Yet if insulin resistance is so prevalent, why aren’t more experts making a fuss about it?
Bikman writes movingly on why it took him so long to become expert in a disease he had “never heard of”.
He didn’t set out to study insulin resistance. It beckoned with his research into obesity. In the early 2000s, as now, obesity was receiving plenty of medical and scientific attention, writes Bikman. He admits to being embarrassed by his lack of knowledge about insulin resistance. But he was also “equally amazed” that most other scientists and physicians were just as ignorant.
If so many biomedical professionals weren’t aware of insulin resistance as a single cause of the most common chronic diseases, Bikman rightly figured that the average person would be “almost completely in the dark”.
Processed, artificial foods
Anyone wanting to grasp the enormity would have to “comb through thousands of scientific journals and manuscripts”, understand the jargon and be able to connect the dots, he writes. More importantly, they would have to “translate that research into practice”.
Over time, he realised that insulin resistance was – and is – present in almost every chronic disease. It is especially present in chronic conditions stemming from a diet high in processed and artificial foods.
As awareness of insulin resistance has grown, Bikman has been invited to discuss his research globally. He now shares his message via public speaking engagements, podcast interviews, and YouTube discussions. That’s not enough to say all he wants to – hence this book.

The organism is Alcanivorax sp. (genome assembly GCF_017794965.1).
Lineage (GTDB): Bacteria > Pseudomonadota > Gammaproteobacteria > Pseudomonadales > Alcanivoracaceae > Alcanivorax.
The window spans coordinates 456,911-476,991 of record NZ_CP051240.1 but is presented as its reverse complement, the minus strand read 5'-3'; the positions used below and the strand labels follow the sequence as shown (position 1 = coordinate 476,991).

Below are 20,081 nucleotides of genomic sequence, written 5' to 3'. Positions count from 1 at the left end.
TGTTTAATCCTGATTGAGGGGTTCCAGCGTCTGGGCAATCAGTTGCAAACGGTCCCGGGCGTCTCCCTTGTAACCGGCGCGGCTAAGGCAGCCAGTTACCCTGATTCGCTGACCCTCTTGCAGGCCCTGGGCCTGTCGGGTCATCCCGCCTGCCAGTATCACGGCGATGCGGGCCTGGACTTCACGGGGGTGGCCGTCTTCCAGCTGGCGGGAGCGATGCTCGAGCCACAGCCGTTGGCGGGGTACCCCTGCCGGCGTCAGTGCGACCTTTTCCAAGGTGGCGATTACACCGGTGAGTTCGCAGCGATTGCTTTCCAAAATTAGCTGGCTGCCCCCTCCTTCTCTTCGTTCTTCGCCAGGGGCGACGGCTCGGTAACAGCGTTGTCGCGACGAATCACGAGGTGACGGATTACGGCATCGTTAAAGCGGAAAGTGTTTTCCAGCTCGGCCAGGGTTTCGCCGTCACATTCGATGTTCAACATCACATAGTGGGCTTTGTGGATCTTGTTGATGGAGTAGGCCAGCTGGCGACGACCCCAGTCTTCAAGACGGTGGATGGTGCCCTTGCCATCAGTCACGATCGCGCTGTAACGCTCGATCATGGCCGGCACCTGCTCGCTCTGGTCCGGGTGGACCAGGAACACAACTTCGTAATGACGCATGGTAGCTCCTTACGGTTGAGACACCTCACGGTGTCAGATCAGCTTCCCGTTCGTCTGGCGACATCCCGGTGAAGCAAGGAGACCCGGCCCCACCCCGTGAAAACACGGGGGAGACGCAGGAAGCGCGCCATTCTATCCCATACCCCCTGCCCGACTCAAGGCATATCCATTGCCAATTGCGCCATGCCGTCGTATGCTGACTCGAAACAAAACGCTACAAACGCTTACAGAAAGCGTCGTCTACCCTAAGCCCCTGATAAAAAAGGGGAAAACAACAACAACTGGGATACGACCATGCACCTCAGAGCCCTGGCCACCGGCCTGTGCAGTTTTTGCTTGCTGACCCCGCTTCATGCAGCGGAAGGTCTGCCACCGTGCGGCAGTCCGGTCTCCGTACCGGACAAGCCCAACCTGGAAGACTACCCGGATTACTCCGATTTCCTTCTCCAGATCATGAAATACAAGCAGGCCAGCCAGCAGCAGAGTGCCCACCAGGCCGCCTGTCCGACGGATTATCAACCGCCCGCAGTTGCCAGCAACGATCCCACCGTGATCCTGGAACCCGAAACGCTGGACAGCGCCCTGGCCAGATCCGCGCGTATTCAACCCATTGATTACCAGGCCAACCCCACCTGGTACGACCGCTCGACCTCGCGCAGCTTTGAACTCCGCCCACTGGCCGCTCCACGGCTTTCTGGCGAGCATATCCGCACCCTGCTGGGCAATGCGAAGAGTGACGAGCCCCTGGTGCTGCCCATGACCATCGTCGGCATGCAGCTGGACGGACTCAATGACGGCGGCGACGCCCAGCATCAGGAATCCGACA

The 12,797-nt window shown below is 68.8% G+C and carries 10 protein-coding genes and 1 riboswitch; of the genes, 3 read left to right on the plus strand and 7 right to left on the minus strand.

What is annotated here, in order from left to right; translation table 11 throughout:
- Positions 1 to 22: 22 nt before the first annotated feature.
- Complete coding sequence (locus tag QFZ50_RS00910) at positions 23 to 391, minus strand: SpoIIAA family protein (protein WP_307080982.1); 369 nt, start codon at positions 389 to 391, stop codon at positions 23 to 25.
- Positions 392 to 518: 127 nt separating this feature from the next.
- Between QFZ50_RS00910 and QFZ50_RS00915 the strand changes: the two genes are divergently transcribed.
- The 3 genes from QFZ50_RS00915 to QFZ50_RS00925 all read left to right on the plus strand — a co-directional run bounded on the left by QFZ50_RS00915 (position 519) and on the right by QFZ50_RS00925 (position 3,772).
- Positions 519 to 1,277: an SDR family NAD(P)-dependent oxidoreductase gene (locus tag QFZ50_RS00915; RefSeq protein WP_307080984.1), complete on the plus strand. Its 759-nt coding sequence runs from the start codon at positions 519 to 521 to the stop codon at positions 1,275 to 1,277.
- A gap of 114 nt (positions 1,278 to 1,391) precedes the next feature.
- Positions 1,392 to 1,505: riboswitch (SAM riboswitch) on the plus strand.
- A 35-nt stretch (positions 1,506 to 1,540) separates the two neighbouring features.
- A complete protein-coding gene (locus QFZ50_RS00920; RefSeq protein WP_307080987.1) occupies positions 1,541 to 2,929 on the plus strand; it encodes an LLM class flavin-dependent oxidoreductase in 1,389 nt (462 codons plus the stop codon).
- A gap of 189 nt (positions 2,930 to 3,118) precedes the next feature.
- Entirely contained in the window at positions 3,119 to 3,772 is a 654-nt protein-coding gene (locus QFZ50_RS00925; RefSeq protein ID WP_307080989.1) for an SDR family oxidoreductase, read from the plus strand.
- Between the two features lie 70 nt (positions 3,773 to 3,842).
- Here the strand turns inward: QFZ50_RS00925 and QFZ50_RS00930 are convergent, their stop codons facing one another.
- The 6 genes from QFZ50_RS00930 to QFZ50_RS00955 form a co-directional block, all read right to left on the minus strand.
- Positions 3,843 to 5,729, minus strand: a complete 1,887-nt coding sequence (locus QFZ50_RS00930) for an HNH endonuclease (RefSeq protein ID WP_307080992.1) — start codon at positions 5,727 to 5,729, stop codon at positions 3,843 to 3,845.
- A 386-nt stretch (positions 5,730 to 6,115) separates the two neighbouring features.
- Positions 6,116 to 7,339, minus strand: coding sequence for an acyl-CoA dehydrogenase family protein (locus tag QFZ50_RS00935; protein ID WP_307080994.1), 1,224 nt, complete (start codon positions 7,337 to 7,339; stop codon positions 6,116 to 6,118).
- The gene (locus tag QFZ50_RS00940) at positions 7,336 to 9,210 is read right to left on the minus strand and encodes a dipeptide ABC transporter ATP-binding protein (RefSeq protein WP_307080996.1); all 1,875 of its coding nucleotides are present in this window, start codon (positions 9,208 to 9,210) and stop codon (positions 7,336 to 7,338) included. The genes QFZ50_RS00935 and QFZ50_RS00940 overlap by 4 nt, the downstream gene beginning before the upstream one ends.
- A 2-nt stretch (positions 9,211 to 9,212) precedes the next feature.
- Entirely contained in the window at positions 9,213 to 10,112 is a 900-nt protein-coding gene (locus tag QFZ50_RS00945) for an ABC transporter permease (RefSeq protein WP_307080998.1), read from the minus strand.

Bikman is clear about his goals in writing it. He aims to “demystify the science of insulin resistance” so that anyone can appreciate what it is and why it’s dangerous. He wants to arm readers with knowledge of how to reverse insulin resistance, based on sound, published evidence. And he wants to teach steps to preventing disease through simple lifestyle changes.
“No prescriptions required,” he writes
Bikman’s heady mix
He hits all targets.
Bikman’s book is well-referenced and dense with robust science. It is a heady mix of scientific history, spot-on dot-joining and helpful tips on exercise, what to eat and what to avoid like the plague. Compared with orthodoxy, he peppers it all with unconventional insight for safe, effective lifestyle interventions to fight insulin resistance going forward.
He pulls all these ingredients together in a final chapter that is a menu for putting research into action.
Bikman’s way with words helps. His book is reader-friendly, a riveting read as accessible to the layperson as the physician, scientist and researcher.